Five nuclear power vendors are competing for a sizeable sale in Saudi Arabia, with Westinghouse facing off against state-owned enterprises (SOEs) from France, South Korea, Russia, and China. A few decades ago, the US was the world leader in nuclear power technology. However, today the US needs to sell nuclear power plants (NPPs) in the export market in order to sustain domestic nuclear industrial capability and have a chance in future nuclear export opportunities.
The US commercial approach to nuclear power (e.g., with private shareholder-owned companies) is in trouble for two primary reasons: first, the US commercial method has difficulty competing with SOE offers; and second, the restrictive US approach to non-proliferation may limit nuclear power exports, compared to other countries with less stringent requirements. New reactor designs from US companies are excellent, but not inherently best-in-class, compared to reactor designs offered by state-owned competitors. These nuclear SOEs work with state-owned electric utilities to develop and build new NPPs, and to develop nuclear supply chains used to support a move into the nuclear power export market.
In contrast to the American commercial market-driven approach to nuclear exports, China and Russia’s nuclear SOEs can offer very favorable prices, use nuclear power as a part of larger government-to-government (G2G) relationships, and usually offer funding for buyer countries through G2G loans with attractive terms. China and Russia have recently expanded the powers of their nuclear enterprises, making the chasm between their efforts and those of the US even more stark. Despite China’s position as a relative newcomer to the nuclear power export scene, it has consolidated its nuclear enterprise through state financing for energy sector infrastructure and its Belt and Road Initiative (BRI) strategy both at home and abroad. In Russia, their vertically-integrated nuclear company, Rosatom, is a key player in domestic and foreign energy policy that aim to preserve and strengthen Russia’s global market share and influence.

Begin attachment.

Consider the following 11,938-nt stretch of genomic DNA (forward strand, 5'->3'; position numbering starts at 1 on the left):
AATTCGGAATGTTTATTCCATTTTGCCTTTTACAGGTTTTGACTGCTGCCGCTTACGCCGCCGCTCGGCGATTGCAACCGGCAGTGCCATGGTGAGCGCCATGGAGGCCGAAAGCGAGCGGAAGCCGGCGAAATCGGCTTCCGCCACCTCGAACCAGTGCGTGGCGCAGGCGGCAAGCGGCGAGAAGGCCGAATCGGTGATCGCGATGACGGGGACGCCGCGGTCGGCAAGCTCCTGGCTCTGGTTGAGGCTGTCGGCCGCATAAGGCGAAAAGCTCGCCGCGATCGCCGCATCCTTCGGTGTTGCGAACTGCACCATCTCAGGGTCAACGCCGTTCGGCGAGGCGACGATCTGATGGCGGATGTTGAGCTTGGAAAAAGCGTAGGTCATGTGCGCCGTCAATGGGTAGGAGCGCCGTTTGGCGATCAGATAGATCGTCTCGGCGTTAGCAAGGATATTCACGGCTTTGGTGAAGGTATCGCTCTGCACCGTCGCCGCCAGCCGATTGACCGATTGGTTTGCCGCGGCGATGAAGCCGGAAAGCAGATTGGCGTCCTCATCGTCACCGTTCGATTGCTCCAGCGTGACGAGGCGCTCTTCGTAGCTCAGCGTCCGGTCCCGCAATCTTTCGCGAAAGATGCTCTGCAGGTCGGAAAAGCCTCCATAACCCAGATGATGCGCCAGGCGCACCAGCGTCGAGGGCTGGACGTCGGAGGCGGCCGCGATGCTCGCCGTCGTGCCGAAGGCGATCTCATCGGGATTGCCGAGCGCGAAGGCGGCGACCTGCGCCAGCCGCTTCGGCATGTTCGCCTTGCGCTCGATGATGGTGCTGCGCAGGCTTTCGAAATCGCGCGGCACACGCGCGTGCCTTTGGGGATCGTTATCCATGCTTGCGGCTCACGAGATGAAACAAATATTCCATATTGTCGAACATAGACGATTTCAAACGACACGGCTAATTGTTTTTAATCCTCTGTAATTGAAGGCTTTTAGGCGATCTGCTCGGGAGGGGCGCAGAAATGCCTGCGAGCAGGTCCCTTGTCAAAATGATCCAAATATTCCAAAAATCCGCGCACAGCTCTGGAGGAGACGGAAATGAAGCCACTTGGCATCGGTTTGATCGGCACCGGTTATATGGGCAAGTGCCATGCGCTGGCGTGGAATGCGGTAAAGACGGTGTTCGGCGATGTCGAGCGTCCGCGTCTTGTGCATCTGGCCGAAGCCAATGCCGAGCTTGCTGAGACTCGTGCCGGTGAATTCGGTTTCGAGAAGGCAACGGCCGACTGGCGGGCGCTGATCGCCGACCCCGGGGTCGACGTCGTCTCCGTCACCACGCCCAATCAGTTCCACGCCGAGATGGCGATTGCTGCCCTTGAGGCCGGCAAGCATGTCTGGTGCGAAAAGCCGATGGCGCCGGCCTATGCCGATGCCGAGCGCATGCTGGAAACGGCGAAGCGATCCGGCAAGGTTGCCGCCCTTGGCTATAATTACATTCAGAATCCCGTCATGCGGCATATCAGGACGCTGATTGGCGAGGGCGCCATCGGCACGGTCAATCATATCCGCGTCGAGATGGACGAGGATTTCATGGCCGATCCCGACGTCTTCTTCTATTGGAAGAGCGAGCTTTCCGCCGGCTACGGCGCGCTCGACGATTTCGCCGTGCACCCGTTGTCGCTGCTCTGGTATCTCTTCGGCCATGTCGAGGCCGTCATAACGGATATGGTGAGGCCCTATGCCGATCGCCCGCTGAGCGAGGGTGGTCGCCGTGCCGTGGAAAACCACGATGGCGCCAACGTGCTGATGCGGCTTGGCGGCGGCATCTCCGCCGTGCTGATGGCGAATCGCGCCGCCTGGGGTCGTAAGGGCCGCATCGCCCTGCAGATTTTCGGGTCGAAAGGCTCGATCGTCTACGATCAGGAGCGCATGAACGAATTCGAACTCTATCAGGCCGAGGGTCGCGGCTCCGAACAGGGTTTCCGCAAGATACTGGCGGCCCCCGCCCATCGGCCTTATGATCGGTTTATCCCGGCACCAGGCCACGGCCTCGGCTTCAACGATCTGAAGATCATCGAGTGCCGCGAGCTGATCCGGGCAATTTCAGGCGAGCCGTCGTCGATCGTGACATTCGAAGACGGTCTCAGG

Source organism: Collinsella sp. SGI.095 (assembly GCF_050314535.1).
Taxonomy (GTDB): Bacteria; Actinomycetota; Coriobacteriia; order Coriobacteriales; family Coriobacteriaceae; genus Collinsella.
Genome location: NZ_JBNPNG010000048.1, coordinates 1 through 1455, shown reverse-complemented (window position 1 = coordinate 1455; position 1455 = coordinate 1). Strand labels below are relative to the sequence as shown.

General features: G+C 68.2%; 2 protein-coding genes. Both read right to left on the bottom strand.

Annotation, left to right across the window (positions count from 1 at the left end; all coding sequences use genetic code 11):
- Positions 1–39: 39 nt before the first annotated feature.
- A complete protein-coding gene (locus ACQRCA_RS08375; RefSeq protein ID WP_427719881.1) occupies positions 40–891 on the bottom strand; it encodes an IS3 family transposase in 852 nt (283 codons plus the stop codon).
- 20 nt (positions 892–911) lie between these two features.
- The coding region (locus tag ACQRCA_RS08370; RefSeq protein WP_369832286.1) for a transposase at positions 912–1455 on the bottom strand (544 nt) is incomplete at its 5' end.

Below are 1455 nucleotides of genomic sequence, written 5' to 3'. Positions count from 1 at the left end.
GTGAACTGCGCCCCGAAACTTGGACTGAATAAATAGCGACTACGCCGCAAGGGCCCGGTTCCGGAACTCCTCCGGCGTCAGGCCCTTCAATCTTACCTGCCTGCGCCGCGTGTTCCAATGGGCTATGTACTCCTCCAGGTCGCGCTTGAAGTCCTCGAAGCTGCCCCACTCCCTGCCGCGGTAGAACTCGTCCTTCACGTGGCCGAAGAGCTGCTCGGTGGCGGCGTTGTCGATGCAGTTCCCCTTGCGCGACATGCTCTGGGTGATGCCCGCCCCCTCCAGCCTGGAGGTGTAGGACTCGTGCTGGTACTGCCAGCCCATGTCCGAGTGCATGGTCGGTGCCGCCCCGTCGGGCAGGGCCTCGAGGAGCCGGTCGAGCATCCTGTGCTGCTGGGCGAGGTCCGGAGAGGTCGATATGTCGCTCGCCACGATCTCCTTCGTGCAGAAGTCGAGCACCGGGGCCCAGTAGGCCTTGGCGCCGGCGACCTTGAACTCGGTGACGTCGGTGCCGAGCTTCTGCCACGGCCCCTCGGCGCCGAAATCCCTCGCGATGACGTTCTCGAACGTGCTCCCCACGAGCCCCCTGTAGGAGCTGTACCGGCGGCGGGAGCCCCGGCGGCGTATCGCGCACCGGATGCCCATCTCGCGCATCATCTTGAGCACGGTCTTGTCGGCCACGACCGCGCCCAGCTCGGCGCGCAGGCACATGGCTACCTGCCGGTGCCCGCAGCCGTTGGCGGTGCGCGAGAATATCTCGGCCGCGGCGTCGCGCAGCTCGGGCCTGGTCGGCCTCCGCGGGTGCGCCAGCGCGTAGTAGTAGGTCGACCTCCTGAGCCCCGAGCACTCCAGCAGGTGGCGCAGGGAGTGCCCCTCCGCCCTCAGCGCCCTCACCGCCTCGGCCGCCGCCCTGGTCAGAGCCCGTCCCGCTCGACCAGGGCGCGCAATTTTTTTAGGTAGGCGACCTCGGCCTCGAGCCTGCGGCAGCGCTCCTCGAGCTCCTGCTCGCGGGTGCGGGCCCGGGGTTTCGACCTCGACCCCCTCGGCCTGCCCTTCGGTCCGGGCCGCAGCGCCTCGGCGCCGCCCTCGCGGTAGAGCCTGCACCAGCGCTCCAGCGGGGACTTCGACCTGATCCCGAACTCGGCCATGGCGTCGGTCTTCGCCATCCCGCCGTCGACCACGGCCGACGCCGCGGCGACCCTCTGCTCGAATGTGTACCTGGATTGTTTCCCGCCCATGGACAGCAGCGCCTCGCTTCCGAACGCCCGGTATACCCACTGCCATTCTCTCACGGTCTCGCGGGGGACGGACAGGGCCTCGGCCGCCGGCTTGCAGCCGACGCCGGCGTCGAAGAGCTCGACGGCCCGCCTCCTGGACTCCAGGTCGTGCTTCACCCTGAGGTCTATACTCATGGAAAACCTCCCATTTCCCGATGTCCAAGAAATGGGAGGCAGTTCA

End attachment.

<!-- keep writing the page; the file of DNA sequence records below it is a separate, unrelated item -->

Besides building new NPPs domestically, Russia and China are also building or planning to build NPPs abroad. Russia’s ongoing and planned projects include: Bangladesh, Belarus, China, Egypt, Finland, Hungary, India, Iran, Turkey, and Uzbekistan. China has grand export plans that are built on exports to Pakistan, multiple initiatives in the United Kingdom, and a place on the Saudi Arabia nuclear vendor short list. Additionally, both countries are seeking a nuclear foothold in Europe and frontier markets such as Eurasia, the Arctic, and space.